It has also come to our attention that one of the architects of this “Massive Resistance” movement in Fairfax County was Wilbert Tucker Woodson, Chairman of the Fairfax County School Board from 1929 to 1961. In contrast to the Brown decision calling for immediate integration, Woodson believed that a “gradualist” implementation:
“Moreover, he presided over the system throughout the Great Depression and through the early years of integration following the U.S. Supreme Court's ruling in Brown v. the Board of Education, which declared the "separate but equal" school policy of southern and border states to be unconstitutional. On the integration question, Mr. Woodson was a gradualist, urging that black and white children begin going to school together in the first grade and continue together thereafter”. http://www.washingtonpost.com/archive/local/1983/07/14/wt-woodson-fairfax-schools-ex-chief-dies/586b7f6c-997a-4022-a2ec-44a79ff5fa35/
“In Fairfax County in August 1959, the Fairfax County School Board, under pressure of lawsuits, presented a desegregation plan that wouldn't achieve full integration until 1971”. http://www.connectionnewspapers.com/news/2004/mar/03/fairfaxs-long-road-to-integration/
We believe that Woodson and others named these three High Schools with “Confederate Themes” and in WT Woodson High School’s case, in support of segregation to intentionally shame Black students, in defiance of the US Supreme Court Brown vs. the Board of Education ruling. Some learned legal practitioners even argue that this original naming and its original context and continued use is unconstitutional due to the potential harm that it causes minority students. Specifically, the naming of these Fairfax County schools could violate the US Constitution’s provisions regarding lack of government free speech rights, Thirteenth Amendment protections against "Badges of Inferiority," and Fourteenth Amendment claims under the Equal Protection and Due Process Clauses. http://scholarship.law.wm.edu/cgi/viewcontent.cgi?article=1340&context=wmborj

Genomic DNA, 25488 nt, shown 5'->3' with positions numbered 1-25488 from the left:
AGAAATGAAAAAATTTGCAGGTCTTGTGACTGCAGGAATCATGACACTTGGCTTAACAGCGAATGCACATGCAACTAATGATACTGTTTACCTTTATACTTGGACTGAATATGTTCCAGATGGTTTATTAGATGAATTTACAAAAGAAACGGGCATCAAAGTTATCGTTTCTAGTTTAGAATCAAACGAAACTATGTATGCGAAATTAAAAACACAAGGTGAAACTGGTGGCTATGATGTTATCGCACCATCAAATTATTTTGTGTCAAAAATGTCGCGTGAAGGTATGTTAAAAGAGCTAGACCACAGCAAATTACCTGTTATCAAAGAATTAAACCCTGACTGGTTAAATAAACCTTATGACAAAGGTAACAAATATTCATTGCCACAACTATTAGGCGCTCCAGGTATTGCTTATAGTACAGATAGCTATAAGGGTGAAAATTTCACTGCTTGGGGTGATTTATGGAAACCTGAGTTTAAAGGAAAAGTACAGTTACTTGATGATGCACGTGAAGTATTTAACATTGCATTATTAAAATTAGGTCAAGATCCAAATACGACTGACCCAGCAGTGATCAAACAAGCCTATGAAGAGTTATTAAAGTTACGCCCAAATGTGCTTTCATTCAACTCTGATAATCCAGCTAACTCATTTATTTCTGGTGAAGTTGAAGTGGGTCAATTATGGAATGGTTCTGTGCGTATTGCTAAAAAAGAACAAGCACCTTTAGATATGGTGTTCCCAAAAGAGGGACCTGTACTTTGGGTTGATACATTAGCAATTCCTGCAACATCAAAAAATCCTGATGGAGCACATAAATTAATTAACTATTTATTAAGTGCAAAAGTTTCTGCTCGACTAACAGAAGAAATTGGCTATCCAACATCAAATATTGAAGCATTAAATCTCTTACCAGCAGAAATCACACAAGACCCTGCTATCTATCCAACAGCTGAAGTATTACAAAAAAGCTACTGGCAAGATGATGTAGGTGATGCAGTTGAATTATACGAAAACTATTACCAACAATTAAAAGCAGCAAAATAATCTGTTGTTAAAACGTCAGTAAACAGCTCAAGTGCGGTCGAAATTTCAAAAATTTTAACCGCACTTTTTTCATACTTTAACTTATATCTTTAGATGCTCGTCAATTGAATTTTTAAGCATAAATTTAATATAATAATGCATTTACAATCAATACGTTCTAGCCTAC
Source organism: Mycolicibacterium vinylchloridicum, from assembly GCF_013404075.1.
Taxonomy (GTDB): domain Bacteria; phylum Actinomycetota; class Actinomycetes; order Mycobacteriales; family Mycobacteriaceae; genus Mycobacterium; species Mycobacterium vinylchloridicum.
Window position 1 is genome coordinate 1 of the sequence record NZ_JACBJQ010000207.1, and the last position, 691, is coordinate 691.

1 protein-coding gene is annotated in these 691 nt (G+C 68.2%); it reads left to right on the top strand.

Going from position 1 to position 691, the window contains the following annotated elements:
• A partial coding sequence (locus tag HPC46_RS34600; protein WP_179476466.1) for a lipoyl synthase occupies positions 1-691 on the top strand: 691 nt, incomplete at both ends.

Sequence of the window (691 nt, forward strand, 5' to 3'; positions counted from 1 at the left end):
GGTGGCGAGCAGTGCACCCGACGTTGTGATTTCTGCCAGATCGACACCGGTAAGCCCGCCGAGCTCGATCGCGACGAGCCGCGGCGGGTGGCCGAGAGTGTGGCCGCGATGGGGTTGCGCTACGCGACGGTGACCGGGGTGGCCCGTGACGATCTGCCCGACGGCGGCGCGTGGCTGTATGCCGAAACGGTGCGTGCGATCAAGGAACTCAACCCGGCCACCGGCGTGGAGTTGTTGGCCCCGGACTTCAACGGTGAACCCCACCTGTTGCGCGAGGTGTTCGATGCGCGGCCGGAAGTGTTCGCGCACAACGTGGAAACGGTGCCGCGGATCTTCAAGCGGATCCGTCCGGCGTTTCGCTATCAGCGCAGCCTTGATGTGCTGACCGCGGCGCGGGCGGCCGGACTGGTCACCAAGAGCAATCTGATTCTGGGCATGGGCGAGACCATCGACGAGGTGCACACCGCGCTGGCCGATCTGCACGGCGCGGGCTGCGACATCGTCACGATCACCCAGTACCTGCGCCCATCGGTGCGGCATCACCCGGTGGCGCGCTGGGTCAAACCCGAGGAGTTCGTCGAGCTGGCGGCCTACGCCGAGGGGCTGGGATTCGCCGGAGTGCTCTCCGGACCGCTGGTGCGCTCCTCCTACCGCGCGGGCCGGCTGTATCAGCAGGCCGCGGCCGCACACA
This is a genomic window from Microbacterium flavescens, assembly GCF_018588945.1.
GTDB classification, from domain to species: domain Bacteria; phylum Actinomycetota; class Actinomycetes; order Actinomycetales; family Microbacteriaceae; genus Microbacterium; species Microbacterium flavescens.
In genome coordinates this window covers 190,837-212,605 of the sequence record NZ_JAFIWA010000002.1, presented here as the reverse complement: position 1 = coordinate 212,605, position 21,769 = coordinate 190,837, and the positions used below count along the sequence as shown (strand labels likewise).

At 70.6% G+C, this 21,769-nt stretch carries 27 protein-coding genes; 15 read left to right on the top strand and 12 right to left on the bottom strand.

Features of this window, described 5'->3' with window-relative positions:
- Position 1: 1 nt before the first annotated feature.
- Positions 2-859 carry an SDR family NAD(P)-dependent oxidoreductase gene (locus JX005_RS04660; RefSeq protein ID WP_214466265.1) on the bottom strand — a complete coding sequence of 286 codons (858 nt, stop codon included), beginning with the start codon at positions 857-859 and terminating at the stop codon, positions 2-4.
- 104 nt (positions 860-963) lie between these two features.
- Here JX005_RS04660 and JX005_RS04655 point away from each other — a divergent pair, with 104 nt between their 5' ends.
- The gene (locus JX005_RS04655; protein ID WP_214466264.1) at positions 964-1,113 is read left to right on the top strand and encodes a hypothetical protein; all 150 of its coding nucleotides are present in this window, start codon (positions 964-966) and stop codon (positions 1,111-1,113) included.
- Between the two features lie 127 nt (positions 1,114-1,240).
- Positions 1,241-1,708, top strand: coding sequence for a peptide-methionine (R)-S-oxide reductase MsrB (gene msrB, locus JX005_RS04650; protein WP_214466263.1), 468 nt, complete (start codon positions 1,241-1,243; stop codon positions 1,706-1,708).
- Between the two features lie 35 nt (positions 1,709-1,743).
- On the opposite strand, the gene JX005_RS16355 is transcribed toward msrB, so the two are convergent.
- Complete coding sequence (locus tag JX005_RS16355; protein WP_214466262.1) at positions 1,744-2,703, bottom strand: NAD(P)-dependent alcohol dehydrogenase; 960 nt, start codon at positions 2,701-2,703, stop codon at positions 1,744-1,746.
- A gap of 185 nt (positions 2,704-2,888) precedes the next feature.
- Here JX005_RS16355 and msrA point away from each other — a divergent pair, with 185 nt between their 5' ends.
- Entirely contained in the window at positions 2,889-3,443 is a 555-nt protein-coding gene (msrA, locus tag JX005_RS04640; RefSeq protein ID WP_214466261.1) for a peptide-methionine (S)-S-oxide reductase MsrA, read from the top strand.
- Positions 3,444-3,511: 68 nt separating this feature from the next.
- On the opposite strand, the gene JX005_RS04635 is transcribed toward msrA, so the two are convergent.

In closing, we would like for you to consider that other school districts around the United States took action long ago to change Confederate and Segregationist names, and the trend continued up to the present. Below are a few of the 23 Confederate and Segregationists school names that were changed in New Orleans in the 1990s:
-Jefferson Davis Elementary School was renamed after New Orleans' first black mayor, Ernest "Dutch" Morial.
-P.G.T. Beauregard Junior High School was renamed Thurgood Marshall Middle School after the first black Supreme Court justice.
-Marie Couvent Elementary School was renamed for civil rights lawyer A.P. Tureaud.
-William O. Rogers Elementary School, named for a general school superintendent who didn't believe blacks should be educated after the 5th grade, was renamed George O. Mondy School after the first black firefighter in New Orleans.
-Robert E. Lee Elementary School was renamed for Ronald McNair, the black astronaut killed in the 1986 Challenger explosion.
(Source: http://www.nola.com/politics/index.ssf/2015/06/before_lee_circle_new_orleans.html )
A school in Florida was stripped of its Confederate/KKK name recently. “Nathan B. Forrest High School in Jacksonville will soon be known as something else after the community made clear to the Duval County Public School Board that they wanted the school changed. The board voted unanimously Monday night to remove the Forrest name.” (Source: http://www.washingtonpost.com/blogs/answer-sheet/wp/2013/12/16/school-named-after-kkk-grand-wizard-to-be-renamed-finally/ )
We urge you to take action now and change the names of these schools immediately!